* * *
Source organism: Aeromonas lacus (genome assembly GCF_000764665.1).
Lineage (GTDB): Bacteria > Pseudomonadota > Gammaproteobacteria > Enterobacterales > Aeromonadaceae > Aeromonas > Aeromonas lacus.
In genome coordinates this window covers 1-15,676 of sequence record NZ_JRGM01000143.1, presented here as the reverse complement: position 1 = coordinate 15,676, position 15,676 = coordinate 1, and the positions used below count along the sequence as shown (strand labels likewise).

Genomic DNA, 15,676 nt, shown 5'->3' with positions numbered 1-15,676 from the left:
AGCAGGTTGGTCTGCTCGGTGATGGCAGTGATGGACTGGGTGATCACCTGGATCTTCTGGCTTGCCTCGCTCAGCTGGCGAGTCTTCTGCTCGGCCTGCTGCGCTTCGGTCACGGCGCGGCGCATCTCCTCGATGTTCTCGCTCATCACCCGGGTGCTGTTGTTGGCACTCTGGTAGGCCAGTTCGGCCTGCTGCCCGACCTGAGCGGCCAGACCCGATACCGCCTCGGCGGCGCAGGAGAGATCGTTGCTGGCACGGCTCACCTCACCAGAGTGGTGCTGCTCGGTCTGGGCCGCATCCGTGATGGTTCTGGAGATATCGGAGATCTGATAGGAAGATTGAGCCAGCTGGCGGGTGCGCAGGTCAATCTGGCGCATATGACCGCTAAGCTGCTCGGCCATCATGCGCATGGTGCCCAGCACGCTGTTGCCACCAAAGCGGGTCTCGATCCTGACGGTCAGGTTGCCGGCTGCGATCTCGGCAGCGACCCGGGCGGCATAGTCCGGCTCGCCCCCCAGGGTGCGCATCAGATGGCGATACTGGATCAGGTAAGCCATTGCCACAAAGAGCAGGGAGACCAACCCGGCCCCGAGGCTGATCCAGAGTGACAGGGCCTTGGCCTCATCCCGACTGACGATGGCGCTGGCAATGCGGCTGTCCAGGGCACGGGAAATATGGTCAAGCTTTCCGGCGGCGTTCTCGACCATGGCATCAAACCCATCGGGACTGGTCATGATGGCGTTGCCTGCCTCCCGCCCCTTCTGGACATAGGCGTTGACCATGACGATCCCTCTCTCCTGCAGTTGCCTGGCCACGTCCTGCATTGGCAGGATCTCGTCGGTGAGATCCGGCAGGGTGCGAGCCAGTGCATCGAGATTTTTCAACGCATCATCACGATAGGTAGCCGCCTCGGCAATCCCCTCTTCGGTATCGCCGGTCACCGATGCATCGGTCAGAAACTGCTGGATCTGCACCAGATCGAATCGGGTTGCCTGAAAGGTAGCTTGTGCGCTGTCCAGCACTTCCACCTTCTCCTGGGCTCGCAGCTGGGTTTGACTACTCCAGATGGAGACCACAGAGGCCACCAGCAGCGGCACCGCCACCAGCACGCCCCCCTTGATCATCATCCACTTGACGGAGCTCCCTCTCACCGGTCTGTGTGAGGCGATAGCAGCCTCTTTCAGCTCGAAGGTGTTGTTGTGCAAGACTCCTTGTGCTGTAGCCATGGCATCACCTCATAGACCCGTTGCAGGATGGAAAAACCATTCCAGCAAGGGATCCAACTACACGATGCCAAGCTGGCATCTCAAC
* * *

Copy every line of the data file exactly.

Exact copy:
Source organism: Aeromonas lacus (genome assembly GCF_000764665.1).
Lineage (GTDB): Bacteria > Pseudomonadota > Gammaproteobacteria > Enterobacterales > Aeromonadaceae > Aeromonas > Aeromonas lacus.
In genome coordinates this window covers 1-15,676 of sequence record NZ_JRGM01000143.1, presented here as the reverse complement: position 1 = coordinate 15,676, position 15,676 = coordinate 1, and the positions used below count along the sequence as shown (strand labels likewise).

Genomic DNA, 15,676 nt, shown 5'->3' with positions numbered 1-15,676 from the left:
AGCAGGTTGGTCTGCTCGGTGATGGCAGTGATGGACTGGGTGATCACCTGGATCTTCTGGCTTGCCTCGCTCAGCTGGCGAGTCTTCTGCTCGGCCTGCTGCGCTTCGGTCACGGCGCGGCGCATCTCCTCGATGTTCTCGCTCATCACCCGGGTGCTGTTGTTGGCACTCTGGTAGGCCAGTTCGGCCTGCTGCCCGACCTGAGCGGCCAGACCCGATACCGCCTCGGCGGCGCAGGAGAGATCGTTGCTGGCACGGCTCACCTCACCAGAGTGGTGCTGCTCGGTCTGGGCCGCATCCGTGATGGTTCTGGAGATATCGGAGATCTGATAGGAAGATTGAGCCAGCTGGCGGGTGCGCAGGTCAATCTGGCGCATATGACCGCTAAGCTGCTCGGCCATCATGCGCATGGTGCCCAGCACGCTGTTGCCACCAAAGCGGGTCTCGATCCTGACGGTCAGGTTGCCGGCTGCGATCTCGGCAGCGACCCGGGCGGCATAGTCCGGCTCGCCCCCCAGGGTGCGCATCAGATGGCGATACTGGATCAGGTAAGCCATTGCCACAAAGAGCAGGGAGACCAACCCGGCCCCGAGGCTGATCCAGAGTGACAGGGCCTTGGCCTCATCCCGACTGACGATGGCGCTGGCAATGCGGCTGTCCAGGGCACGGGAAATATGGTCAAGCTTTCCGGCGGCGTTCTCGACCATGGCATCAAACCCATCGGGACTGGTCATGATGGCGTTGCCTGCCTCCCGCCCCTTCTGGACATAGGCGTTGACCATGACGATCCCTCTCTCCTGCAGTTGCCTGGCCACGTCCTGCATTGGCAGGATCTCGTCGGTGAGATCCGGCAGGGTGCGAGCCAGTGCATCGAGATTTTTCAACGCATCATCACGATAGGTAGCCGCCTCGGCAATCCCCTCTTCGGTATCGCCGGTCACCGATGCATCGGTCAGAAACTGCTGGATCTGCACCAGATCGAATCGGGTTGCCTGAAAGGTAGCTTGTGCGCTGTCCAGCACTTCCACCTTCTCCTGGGCTCGCAGCTGGGTTTGACTACTCCAGATGGAGACCACAGAGGCCACCAGCAGCGGCACCGCCACCAGCACGCCCCCCTTGATCATCATCCACTTGACGGAGCTCCCTCTCACCGGTCTGTGTGAGGCGATAGCAGCCTCTTTCAGCTCGAAGGTGTTGTTGTGCAAGACTCCTTGTGCTGTAGCCATGGCATCACCTCATAGACCCGTTGCAGGATGGAAAAACCATTCCAGCAAGGGATCCAACTACACGATGCCAAGCTGGCATCTCAAC